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Old 05-22-2002, 07:12 PM   #106
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Hahaha.. What a Joke.. This is like getting paid to wipe your ass.


Philly Inquirer
Posted on Wed, May. 22, 2002

Reducing scout's stress is worthy of merit badge
By Nicole C. Wong
Knight Ridder News Service

The "Stress Less" badge is meant to help girls cope with pressure.

SAN JOSE, Calif. - After spending the last two months selling nearly 500 boxes of Girl Scout cookies, 11-year-old Jennifer Brown is ready to unwind at a spa.

And these days, finding ways to ease stress can earn the Santa Clara, Calif., sixth grader a Junior Girl Scout merit badge.

Launched nationally in September, the "Stress Less" badge is designed to help girls cope with the pressure-cooker conditions confronting even young children today, and it's quickly becoming popular in fast-paced Silicon Valley.

Preteen girls from Santa Clara to Redwood City are indulging in foot massages and aromatherapy - and even swapping Britney Spears CDs for the soothing "Sounds of the Rain Forest."

The 90-year-old Girl Scouts of the United States of America - which once had badges for "Matron Housekeeper" and "Dairy Maid" - prides itself on keeping up with the changing times. While revamping its collection of 105 badges to include rock climbing and international diplomacy, the organization also realized that the stress-reduction badge already on the list for the older Girl Scouts needed to be offered to the 8- to 11-year-olds in Junior Girl Scouts.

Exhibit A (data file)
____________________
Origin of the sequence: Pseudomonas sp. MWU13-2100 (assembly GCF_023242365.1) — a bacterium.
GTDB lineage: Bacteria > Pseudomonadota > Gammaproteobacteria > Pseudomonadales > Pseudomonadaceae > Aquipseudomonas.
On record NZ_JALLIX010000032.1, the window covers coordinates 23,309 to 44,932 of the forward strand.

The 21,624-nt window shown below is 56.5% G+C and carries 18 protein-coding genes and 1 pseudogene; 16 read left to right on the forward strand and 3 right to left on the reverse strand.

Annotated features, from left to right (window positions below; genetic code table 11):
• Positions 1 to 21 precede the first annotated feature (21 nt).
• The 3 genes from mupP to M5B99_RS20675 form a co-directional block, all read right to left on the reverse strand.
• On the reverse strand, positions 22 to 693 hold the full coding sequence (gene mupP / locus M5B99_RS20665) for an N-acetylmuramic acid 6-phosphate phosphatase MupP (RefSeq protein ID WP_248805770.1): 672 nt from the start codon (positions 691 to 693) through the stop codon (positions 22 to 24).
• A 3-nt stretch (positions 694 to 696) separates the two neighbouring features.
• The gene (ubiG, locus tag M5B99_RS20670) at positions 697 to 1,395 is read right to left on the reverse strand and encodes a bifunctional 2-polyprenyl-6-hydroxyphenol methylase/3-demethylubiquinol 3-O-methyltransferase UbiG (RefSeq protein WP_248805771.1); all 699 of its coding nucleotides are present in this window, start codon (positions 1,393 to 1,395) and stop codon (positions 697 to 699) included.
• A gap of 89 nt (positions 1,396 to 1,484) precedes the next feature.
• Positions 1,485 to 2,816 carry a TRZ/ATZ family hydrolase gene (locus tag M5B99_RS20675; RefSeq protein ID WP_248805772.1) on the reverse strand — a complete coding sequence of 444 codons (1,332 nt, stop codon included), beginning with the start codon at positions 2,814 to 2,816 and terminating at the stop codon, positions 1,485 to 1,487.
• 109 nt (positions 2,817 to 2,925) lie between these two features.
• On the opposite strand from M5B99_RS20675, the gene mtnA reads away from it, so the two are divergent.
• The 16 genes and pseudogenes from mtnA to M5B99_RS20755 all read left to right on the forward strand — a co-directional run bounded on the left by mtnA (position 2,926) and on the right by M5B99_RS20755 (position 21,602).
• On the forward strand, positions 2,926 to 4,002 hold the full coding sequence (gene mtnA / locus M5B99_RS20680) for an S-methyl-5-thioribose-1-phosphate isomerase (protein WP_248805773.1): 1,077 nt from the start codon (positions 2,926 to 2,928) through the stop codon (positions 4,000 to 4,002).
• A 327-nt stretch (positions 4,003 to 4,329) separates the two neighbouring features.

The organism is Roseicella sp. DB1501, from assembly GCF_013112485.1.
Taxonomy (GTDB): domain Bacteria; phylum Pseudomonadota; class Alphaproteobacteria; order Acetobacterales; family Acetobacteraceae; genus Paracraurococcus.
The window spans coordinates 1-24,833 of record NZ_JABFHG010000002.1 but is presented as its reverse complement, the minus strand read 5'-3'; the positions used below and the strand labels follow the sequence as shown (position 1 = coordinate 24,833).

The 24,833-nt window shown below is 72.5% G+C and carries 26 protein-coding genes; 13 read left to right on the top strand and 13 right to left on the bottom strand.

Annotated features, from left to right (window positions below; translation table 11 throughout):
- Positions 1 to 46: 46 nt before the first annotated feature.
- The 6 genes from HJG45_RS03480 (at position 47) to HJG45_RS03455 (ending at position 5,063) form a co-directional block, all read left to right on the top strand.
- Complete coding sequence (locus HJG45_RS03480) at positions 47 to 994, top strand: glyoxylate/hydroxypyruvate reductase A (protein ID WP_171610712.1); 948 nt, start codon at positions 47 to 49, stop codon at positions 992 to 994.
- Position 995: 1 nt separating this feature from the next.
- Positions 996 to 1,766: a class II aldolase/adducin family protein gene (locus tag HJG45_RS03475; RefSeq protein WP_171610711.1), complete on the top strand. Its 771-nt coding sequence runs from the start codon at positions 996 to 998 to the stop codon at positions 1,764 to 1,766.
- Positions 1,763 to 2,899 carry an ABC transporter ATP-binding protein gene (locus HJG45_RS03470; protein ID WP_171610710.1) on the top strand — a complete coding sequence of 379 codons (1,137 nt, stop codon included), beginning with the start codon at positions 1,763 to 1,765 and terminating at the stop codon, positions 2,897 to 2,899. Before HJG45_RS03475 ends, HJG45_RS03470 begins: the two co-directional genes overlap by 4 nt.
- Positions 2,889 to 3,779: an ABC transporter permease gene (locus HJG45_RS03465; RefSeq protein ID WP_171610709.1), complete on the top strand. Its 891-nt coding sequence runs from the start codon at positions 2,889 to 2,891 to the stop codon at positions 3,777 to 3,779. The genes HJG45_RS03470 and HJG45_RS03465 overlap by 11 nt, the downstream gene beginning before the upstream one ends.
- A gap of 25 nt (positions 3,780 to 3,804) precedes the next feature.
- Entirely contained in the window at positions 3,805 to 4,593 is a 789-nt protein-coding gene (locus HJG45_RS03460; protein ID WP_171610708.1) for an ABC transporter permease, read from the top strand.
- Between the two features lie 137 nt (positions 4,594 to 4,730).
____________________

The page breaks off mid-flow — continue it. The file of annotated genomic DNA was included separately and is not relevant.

The national organization doesn't keep track of how many Juniors are earning the badge. But parents and child psychologists who are seeing more overstressed children are applauding, saying it complements other attempts to help kids handle pressure at younger and younger ages. Some elementary schools already teach students conflict resolution, and more middle schools are weaving stress management skills into the curriculum.

Children today face big demands. Girls who haven't even reached puberty may already worry that their physical beauty does not rival that of the slim women in glossy magazines. In the schoolyard, there are catcalls and cliques. There might not be much help at home, either, as some parents spend more time nurturing their careers than their children - especially amid the threat of layoffs.

And for some children, it's the schedule.

Nine-year-old Claire Troussieux is a Redwood City, Calif., fourth grader now, but her planner was jam-packed by second grade: year-round swimming and fall soccer practice on Mondays; Junior Girl Scouts on Tuesdays; French lessons and more swim practice on Wednesdays; winter basketball practice on Thursdays; and swimming again on Fridays.